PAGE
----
[2] Admur ibid; Rama ibid

[3] Admur ibid; M”A ibid; Maharil ibid

[4] Admur ibid; M”A ibid; Maharil ibid; implication of Rama ibid

[5] See 204/5; Admur 204/9; Seder 7/6; Piskeiy Teshuvos 204/8; Sefer “Kashrus Hamashkaos” p. 26-28

[6] See all Poskim listed in next footnote that state that such wine is Hagafen

Other Poskim: Some Poskim rule that even if minority of water was added to wines of today it becomes Shehakol. [Olas Tamid 204;  Elya Raba 204/10; Aruch Hashulchan 204/13] Practically we do not rule like these opinions.

[7]  Peri Megadim 204  A”A 16; Kaf Hachaim 204/32; Shulchan Hatahor 10; Chazon Ovadia 1/80 that so rules also Levush; Elya Raba and Machatzis Hashekel; Pnei Haryeh Hachaiy 38; Poskim brought in Piskeiy Teshuvos ibid footnote 30; Yalkut Yosef 4/1 p. 281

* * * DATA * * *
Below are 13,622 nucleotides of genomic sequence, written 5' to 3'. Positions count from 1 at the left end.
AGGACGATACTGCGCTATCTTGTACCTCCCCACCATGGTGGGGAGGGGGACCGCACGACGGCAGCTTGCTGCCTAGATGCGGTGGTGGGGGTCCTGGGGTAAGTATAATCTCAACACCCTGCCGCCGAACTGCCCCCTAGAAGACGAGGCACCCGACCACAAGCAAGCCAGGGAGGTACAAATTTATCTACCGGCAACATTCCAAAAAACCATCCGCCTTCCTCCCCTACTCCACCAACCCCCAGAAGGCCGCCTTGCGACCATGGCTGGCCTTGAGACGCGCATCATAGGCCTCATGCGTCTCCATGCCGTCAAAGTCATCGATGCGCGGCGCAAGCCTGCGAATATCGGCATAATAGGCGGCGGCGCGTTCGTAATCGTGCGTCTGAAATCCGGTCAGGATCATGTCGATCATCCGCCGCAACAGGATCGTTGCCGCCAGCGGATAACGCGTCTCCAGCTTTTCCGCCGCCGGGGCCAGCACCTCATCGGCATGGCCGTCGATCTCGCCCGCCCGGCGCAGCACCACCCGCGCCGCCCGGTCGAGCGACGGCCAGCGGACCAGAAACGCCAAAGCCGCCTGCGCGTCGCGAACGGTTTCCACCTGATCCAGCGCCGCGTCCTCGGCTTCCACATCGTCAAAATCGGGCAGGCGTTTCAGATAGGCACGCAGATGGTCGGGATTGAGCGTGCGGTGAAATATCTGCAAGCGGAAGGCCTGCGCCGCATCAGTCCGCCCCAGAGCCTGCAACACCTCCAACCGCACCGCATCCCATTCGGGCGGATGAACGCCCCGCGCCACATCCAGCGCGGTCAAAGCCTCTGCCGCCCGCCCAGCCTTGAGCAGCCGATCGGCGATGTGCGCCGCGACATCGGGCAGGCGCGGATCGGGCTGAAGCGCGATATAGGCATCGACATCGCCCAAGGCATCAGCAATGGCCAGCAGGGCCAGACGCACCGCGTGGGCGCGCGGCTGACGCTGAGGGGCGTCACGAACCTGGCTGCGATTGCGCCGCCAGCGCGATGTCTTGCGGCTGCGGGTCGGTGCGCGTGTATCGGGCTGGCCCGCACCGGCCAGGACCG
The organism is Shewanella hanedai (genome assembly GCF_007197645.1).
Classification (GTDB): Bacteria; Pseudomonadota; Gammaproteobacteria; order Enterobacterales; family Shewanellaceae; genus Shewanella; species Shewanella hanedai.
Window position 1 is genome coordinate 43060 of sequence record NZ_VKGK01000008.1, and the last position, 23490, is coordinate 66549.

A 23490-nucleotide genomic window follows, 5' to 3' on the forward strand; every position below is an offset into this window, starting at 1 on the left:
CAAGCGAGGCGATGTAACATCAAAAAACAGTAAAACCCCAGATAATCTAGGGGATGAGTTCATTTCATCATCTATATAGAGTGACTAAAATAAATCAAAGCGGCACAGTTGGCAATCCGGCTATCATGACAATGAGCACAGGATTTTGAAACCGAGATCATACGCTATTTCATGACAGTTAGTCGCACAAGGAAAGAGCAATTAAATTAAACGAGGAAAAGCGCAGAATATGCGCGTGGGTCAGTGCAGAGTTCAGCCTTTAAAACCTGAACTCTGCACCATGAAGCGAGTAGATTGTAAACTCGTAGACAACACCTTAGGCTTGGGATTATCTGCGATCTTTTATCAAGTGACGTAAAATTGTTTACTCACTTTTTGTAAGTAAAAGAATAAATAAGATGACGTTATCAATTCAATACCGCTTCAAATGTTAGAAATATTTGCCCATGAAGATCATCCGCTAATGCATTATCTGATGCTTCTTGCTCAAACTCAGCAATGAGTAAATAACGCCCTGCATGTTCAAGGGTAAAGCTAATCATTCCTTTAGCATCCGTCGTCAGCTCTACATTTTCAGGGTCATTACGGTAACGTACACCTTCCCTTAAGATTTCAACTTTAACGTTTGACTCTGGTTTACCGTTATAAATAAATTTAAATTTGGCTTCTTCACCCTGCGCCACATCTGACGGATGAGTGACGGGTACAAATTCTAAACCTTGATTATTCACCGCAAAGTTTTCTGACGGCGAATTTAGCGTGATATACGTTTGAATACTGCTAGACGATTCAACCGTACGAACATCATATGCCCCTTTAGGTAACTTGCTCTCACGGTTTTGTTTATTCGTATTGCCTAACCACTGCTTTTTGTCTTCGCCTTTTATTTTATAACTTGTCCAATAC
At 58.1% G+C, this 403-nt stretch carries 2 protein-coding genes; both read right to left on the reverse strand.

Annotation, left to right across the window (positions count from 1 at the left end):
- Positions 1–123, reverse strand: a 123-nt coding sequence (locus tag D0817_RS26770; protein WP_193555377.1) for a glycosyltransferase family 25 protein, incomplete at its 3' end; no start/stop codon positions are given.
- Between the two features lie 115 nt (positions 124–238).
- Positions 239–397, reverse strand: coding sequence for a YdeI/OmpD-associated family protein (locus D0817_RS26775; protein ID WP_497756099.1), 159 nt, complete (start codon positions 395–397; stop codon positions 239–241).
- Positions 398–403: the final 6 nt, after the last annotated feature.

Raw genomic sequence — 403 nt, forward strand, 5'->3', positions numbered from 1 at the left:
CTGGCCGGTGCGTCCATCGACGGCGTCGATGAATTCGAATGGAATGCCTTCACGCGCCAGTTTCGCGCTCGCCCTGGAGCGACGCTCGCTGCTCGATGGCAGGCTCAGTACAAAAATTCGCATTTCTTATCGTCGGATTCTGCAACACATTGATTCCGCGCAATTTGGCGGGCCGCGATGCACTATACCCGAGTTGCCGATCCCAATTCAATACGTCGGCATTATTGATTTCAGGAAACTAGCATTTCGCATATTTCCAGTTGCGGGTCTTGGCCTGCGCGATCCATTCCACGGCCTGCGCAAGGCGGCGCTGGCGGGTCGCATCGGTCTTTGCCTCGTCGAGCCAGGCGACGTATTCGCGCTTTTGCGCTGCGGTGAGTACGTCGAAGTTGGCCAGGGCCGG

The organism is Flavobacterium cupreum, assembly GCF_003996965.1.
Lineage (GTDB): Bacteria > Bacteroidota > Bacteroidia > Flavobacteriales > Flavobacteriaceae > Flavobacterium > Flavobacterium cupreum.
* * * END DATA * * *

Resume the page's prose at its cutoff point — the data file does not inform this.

[8] Chazon Ovadia ibid; Or Letziyon 2/20-18; Yalkut Yosef ibid

[9] This follows the simple ruling of the Rama ibid that rules so long as the wine is at least a 1:6 ratio [17%] its blessing is Hagafen. This opinion is commonly referred to as the Ashkenazi custom and was/is followed by many Hashgacha companies. Nevertheless it is debated as to whether the ruling of the Rama referred to even the wines of today.

Opinion of Admur and Chabad custom: It is unclear from Admur ibid if this ratio would suffice for the wines of today, as perhaps the wines of today do not fulfill the other two conditions proposed by Admur. I was told by Harav Eli Landa of Bnei Braq that there is a tradition from the Tzemach Tzedek that in today’s wines the maximum amount of water allowed to be added is up to 1/3 or 33.3%.

[10] Piskeiy Teshuvos ibid

[11] Piskeiy Teshuvos ibid

[12] Publicized in Madrich of Eida Hachareidis in answer to those that still claim that their wines are Shekaol according to many Poskim. In the past the Eida wines contained close to 20% wine, hence only being valid according to some opinions.

[13] See Sefer “Kashrus Hamashkaos” p. 26-28 and Chazon Ovadia ibid

[14] Tzemach Tzedek Orach Chaim 28

[15] Told by Harav Eli Landa of Bnei Braq; Rav Ginzberg in Hiskashrus